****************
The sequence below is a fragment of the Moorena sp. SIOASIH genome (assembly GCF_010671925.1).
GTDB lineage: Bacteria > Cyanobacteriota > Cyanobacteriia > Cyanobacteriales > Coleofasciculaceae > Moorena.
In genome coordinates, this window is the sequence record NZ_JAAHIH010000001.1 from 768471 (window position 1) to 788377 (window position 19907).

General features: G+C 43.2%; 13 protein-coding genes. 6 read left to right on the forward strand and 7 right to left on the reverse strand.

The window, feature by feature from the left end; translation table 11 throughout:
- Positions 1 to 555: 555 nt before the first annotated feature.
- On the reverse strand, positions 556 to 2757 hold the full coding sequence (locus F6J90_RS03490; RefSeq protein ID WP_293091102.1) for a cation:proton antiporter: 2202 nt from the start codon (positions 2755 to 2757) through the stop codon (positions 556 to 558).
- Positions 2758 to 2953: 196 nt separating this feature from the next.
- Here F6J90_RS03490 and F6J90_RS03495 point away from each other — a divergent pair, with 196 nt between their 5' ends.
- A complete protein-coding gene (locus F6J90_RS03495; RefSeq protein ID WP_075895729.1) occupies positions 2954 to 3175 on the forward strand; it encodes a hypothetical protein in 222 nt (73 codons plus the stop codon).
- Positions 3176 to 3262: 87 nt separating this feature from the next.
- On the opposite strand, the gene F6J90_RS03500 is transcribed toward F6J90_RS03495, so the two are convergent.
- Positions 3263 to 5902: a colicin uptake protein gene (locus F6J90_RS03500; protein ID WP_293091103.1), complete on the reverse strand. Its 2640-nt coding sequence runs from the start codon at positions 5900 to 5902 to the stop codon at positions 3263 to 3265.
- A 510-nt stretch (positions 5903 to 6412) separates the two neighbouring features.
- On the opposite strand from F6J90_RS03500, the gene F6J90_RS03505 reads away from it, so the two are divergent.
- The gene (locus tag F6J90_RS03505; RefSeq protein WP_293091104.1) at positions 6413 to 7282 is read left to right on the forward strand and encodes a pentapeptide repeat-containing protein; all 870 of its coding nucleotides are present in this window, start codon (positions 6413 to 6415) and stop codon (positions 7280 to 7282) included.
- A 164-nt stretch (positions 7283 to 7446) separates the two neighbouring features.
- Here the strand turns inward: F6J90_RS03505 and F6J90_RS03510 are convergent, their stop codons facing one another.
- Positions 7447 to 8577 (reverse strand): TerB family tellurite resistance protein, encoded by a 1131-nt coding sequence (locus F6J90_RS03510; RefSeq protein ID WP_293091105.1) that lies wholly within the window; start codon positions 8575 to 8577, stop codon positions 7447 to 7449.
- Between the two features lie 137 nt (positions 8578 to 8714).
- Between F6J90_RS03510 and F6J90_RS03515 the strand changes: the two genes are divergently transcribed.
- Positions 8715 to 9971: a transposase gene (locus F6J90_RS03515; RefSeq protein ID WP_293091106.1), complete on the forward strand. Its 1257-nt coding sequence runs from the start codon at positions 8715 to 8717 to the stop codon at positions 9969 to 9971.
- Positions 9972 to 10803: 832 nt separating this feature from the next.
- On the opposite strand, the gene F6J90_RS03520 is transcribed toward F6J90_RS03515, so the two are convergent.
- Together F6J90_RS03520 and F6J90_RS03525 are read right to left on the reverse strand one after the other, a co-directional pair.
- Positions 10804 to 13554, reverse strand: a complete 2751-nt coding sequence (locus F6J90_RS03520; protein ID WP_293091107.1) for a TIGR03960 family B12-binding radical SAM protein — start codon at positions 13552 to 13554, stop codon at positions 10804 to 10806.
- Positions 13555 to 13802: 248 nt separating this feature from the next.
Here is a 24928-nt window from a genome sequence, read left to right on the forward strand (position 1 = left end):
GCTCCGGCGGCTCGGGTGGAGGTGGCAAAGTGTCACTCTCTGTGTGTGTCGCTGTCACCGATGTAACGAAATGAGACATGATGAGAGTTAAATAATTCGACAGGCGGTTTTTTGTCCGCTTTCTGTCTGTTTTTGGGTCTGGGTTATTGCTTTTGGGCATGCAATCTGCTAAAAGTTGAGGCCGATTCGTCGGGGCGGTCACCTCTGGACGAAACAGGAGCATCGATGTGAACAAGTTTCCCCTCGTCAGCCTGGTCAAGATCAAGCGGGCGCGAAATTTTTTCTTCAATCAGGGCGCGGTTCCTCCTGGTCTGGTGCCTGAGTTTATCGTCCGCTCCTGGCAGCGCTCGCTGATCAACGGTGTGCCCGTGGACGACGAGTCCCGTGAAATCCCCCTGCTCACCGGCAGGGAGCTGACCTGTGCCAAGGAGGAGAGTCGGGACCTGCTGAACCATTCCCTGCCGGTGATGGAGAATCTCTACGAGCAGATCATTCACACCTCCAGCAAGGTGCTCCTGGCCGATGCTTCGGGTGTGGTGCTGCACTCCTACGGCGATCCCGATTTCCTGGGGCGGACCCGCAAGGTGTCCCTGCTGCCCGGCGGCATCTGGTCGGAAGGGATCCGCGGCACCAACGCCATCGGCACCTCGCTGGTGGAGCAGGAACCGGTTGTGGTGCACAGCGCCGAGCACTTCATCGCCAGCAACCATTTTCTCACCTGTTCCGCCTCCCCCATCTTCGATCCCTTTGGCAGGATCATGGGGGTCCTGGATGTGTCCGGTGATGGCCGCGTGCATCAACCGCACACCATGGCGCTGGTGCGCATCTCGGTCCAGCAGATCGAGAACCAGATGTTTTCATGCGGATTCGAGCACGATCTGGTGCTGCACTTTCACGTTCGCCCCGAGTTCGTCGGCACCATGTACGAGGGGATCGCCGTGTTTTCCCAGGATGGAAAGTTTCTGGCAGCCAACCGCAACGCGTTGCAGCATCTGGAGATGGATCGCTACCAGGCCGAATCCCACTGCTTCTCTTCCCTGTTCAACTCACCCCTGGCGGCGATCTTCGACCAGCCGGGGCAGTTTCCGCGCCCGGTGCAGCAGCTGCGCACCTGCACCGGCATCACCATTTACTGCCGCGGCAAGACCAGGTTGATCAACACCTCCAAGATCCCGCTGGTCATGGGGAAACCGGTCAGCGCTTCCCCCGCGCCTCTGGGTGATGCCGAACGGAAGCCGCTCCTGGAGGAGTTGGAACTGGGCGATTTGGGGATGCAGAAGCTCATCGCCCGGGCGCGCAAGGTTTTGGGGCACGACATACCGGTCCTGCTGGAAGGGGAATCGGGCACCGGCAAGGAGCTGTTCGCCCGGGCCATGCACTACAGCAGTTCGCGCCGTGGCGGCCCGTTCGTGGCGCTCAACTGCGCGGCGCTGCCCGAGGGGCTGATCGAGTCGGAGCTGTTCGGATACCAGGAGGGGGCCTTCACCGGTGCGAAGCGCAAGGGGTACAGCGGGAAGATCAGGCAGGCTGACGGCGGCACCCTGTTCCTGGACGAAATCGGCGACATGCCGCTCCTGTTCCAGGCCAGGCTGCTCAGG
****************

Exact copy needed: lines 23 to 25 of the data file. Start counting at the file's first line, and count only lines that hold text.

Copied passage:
- Positions 9972 to 10803: 832 nt separating this feature from the next.
- On the opposite strand, the gene F6J90_RS03520 is transcribed toward F6J90_RS03515, so the two are convergent.
- Together F6J90_RS03520 and F6J90_RS03525 are read right to left on the reverse strand one after the other, a co-directional pair.